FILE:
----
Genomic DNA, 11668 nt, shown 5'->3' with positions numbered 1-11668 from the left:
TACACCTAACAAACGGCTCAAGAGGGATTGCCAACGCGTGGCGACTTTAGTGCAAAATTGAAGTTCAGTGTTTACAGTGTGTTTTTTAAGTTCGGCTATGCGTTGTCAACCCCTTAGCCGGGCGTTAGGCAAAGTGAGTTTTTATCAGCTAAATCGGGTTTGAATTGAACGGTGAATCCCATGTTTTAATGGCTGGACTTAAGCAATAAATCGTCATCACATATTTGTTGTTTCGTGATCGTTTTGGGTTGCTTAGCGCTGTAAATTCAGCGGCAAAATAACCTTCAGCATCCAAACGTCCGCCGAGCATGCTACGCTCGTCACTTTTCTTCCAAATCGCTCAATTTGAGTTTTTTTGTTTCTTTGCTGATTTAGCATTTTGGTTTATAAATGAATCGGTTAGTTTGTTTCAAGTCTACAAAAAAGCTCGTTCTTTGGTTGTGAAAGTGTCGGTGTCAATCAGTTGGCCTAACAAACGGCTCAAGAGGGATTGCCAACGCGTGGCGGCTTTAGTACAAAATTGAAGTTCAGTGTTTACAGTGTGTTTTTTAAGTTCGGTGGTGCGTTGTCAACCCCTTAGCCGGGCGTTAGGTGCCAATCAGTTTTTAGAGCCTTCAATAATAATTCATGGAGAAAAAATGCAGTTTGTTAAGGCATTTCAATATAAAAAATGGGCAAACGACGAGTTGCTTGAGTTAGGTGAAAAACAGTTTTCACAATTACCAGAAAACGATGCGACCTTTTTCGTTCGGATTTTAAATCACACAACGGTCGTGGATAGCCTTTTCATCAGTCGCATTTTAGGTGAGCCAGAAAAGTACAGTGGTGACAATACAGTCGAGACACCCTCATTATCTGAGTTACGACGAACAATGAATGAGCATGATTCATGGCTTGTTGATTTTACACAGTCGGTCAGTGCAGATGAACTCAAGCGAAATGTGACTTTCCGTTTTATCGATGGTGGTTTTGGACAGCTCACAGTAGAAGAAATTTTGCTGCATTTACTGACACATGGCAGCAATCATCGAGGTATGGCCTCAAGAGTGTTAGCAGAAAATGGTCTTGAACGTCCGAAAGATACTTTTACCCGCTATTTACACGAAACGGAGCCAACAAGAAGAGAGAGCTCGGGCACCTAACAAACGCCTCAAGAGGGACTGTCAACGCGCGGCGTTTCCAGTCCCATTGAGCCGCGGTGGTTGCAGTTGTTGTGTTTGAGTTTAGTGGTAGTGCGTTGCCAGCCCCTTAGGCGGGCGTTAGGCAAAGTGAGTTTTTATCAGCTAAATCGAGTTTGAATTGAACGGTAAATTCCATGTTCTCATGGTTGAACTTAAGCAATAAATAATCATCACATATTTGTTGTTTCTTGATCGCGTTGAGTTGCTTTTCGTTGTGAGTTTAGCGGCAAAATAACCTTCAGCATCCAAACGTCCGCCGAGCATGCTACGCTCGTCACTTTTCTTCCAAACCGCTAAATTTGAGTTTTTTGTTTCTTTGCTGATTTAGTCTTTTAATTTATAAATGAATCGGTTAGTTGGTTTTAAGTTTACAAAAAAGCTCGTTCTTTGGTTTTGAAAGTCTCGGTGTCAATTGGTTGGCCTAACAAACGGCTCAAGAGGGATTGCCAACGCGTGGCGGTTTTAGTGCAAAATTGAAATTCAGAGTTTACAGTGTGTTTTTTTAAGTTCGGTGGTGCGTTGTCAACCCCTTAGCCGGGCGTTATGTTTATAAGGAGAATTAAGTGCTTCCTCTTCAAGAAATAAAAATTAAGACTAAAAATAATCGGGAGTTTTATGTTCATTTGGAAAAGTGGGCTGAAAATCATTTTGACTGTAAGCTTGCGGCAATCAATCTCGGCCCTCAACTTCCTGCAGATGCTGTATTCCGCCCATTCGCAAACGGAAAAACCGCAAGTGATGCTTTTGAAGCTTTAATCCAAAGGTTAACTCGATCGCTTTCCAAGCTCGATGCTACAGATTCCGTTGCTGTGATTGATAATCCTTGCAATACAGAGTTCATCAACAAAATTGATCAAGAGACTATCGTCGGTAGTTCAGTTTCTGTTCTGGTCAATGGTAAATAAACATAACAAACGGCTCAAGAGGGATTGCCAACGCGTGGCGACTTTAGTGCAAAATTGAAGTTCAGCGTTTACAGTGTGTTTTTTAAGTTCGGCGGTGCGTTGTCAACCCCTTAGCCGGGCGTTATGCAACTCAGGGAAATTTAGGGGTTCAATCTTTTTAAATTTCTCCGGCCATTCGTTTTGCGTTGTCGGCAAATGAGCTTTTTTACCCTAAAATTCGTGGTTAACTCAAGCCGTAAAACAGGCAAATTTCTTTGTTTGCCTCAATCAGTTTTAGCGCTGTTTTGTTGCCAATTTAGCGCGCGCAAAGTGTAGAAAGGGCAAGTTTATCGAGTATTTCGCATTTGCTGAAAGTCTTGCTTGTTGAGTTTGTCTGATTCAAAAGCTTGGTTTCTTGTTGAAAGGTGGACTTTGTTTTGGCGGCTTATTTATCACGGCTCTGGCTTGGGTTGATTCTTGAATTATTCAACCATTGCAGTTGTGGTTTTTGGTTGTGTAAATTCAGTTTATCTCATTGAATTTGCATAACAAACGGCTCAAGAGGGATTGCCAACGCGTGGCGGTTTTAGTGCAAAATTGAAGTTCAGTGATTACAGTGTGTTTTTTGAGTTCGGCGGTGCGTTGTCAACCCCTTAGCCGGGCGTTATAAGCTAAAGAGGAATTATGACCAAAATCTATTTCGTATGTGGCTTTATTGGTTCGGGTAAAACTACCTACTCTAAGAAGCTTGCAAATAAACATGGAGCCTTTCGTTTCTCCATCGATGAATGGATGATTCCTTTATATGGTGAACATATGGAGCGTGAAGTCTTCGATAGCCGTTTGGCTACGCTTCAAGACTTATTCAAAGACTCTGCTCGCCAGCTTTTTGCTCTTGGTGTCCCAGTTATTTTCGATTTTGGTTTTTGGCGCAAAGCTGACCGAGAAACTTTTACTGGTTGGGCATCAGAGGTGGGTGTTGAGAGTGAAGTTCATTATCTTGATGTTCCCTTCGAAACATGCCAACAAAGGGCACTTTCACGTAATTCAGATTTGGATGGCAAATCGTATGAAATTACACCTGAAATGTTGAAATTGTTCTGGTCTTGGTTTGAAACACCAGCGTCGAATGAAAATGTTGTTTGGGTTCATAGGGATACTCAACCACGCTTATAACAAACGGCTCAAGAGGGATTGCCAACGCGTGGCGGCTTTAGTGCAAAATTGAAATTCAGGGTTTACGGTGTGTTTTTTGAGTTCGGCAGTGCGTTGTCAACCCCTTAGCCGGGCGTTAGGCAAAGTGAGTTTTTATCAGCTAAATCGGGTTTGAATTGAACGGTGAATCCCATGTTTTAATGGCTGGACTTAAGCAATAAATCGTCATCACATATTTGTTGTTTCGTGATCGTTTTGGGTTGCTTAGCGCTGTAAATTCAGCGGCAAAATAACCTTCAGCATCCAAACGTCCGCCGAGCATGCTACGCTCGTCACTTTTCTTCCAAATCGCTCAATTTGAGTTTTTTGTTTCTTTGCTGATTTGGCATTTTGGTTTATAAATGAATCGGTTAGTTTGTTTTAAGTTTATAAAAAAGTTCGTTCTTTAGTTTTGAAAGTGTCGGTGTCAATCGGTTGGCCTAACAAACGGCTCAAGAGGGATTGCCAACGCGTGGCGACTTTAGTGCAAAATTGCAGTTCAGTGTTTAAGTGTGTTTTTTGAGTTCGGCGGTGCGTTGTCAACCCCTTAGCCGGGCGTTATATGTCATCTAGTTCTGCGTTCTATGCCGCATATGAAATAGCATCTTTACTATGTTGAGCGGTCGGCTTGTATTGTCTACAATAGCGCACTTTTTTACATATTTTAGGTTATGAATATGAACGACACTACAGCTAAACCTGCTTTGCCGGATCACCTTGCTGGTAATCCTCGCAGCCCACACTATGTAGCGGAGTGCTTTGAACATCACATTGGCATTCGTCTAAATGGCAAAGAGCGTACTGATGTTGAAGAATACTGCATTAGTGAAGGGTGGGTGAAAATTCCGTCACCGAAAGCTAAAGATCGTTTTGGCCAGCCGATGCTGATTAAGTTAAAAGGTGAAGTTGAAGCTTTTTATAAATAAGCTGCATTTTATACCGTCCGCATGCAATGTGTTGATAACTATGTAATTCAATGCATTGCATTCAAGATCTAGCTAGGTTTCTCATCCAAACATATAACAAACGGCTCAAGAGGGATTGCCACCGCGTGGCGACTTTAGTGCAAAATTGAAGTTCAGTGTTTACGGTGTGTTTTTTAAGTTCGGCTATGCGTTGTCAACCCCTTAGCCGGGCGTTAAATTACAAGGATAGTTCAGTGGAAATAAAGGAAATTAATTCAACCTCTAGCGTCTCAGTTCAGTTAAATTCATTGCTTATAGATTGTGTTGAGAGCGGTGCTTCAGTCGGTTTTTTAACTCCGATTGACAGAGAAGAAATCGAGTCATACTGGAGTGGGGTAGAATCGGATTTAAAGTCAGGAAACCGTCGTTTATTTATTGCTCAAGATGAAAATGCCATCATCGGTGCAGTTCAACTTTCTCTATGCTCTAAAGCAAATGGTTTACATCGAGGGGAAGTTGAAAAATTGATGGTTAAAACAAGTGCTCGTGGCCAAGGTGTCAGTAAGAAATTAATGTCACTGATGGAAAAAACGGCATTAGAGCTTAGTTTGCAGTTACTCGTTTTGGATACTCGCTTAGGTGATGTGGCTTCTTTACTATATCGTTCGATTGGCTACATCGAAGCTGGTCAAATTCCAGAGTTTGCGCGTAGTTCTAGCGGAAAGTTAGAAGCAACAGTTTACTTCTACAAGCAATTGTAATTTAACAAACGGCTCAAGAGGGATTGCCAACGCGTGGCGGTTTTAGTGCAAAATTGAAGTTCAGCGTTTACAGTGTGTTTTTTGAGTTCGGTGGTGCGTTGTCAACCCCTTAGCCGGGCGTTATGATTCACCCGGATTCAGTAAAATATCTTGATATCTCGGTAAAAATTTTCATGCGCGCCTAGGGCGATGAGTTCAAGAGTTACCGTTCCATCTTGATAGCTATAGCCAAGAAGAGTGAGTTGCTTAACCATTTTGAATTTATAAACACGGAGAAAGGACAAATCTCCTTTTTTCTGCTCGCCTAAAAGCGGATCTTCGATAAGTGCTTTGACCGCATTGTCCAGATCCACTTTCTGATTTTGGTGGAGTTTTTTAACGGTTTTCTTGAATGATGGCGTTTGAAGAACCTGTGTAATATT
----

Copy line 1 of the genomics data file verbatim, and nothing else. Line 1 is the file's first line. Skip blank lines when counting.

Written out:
Genomic DNA, 11668 nt, shown 5'->3' with positions numbered 1-11668 from the left: